Although many Western developers know that the eastern European and Russian markets are quickly growing, most are also far from making any effort to enter those countries. I-Jet Media hopes to change their minds.
We first heard about i-Jet a few weeks back, when the company announced a partnership with Playdom to publish a few of its games, as well as combat Russian piracy. I-Jet is actually several years old, though, and its current publishing focus is modeled on a gap CEO Alex Kostarev saw in the market as social games took off.
“In 2009, the most difficult thing was that nobody would help with marketing or users. We were going from company to company seeing if anyone would publish our game,” he says. “So in April of 2009 we went to China and talked to Elex, and started publishing Happy Harvest in Russia.”
Happy Harvest quickly grew to become Russia’s most popular social game, according to Kostarev, and ended up making $20 million in 2009.
That’s not a huge amount of money by the standards of a Zynga or Tencent, but Kostarev says that i-Jet’s focus is on making it effortless for developers to license a game. I-Jet has its own API, which developers can hook their game up to. After that, i-Jet does the work of localizing the game and connecting the API to Russia’s big networks, like Vkontakte, and over a dozen smaller, regional networks around Europe.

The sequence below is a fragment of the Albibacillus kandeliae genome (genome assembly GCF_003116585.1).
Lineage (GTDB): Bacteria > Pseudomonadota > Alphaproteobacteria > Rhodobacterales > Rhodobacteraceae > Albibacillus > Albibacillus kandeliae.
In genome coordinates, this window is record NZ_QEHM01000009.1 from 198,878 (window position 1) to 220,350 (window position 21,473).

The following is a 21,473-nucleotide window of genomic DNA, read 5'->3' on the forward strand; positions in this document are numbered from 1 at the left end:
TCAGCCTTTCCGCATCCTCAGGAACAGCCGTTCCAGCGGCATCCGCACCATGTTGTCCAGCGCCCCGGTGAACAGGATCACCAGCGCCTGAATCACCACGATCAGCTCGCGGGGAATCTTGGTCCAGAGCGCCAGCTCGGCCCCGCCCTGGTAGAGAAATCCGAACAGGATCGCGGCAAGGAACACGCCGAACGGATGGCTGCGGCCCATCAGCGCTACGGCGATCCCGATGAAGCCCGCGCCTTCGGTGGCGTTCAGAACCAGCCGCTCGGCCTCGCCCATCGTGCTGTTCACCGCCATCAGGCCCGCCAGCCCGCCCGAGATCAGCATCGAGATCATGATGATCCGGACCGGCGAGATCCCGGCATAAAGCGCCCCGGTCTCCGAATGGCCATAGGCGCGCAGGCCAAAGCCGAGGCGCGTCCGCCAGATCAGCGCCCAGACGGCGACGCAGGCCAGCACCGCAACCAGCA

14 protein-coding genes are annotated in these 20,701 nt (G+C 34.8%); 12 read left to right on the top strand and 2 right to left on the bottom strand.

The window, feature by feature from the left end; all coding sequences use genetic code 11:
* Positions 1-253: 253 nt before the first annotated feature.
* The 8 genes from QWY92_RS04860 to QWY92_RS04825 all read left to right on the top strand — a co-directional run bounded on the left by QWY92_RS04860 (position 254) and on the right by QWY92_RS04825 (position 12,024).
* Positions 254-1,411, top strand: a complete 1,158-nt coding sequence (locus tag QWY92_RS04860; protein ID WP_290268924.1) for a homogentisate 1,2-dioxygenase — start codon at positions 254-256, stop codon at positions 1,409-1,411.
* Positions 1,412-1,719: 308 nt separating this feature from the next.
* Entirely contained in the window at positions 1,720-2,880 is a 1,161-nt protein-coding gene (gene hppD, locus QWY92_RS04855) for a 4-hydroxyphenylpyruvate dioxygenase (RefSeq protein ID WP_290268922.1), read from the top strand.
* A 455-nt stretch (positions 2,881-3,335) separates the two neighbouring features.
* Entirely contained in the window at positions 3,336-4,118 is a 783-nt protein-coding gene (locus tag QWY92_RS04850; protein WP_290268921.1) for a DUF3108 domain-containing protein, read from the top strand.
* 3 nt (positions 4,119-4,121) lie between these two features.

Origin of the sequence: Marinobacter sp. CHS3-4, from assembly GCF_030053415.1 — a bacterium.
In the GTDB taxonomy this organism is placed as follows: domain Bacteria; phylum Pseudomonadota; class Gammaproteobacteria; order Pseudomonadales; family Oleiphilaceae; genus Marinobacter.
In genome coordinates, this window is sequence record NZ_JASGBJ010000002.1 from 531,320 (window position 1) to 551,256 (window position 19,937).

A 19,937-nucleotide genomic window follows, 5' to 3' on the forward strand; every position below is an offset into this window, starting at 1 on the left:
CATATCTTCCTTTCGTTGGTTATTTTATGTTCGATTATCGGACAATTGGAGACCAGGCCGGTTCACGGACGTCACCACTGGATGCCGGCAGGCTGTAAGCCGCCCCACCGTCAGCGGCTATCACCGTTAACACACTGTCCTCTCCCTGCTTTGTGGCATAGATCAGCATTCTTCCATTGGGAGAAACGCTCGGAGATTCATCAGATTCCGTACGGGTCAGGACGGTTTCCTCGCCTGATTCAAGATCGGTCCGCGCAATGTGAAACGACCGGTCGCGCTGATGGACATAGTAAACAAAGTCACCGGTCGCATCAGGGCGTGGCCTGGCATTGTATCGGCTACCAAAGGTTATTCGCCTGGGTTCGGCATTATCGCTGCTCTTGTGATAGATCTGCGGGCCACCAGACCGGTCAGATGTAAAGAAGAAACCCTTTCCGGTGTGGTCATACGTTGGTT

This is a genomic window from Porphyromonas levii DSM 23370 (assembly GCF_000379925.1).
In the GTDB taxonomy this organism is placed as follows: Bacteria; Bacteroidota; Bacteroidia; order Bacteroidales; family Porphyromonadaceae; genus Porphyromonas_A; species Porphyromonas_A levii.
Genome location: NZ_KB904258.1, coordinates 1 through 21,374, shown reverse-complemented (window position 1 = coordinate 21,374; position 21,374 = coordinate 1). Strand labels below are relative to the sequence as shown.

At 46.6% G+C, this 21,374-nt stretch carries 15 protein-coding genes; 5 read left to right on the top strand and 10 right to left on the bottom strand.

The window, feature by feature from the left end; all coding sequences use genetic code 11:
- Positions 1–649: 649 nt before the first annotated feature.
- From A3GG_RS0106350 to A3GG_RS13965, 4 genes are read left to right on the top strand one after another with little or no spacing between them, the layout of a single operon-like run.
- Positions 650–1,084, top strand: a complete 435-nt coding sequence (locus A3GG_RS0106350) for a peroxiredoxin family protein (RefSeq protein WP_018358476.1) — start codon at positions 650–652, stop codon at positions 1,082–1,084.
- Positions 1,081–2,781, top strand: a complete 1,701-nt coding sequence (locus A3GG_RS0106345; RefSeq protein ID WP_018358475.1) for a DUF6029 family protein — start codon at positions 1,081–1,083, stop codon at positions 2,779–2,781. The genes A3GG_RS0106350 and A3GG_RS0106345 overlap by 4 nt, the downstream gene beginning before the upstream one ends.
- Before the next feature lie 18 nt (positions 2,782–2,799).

By spreading the game across a large number of networks and touching a lot of players, Kostarev claims that i-Jet can earn an extra $100,000 to $400,000 a month for a good game, with little to no effort from developers.
This isn’t the first such publisher we’ve talked to. It’s an increasingly common model in areas of the world where there’s a large, dominant competitor to Facebook. For example, we also recently profiled the Brazilian publisher Mentez, which works mainly on Orkut.
The key for all of these companies is convincing developers from the rest of the world to offer up their best content for a win-win deal — Brazil or Russia is unlikely to produce anything like the variety of social games that comes out of the United States or China, while the developers themselves don’t have the time to work on expanding into those markets.
Terms are key, of course, and we have yet to hear from developers how happy they are with their overseas deals. But for the moment, the publishers are the only game in town; as we’ve recently pointed out in two articles on Inside Facebook, both Brazil and Russia and Eastern Europe are growing on Facebook, but the social network’s presence in either area is still quite small overall.
Kostarev thinks that Facebook may never get the upper hand in countries like Russia. “I think Facebook will be successful here in a year, and we’ll help them to do that. But as far as the leading companies, we see the trend that if there’s a local player, they’ll get the most of the market,” he says.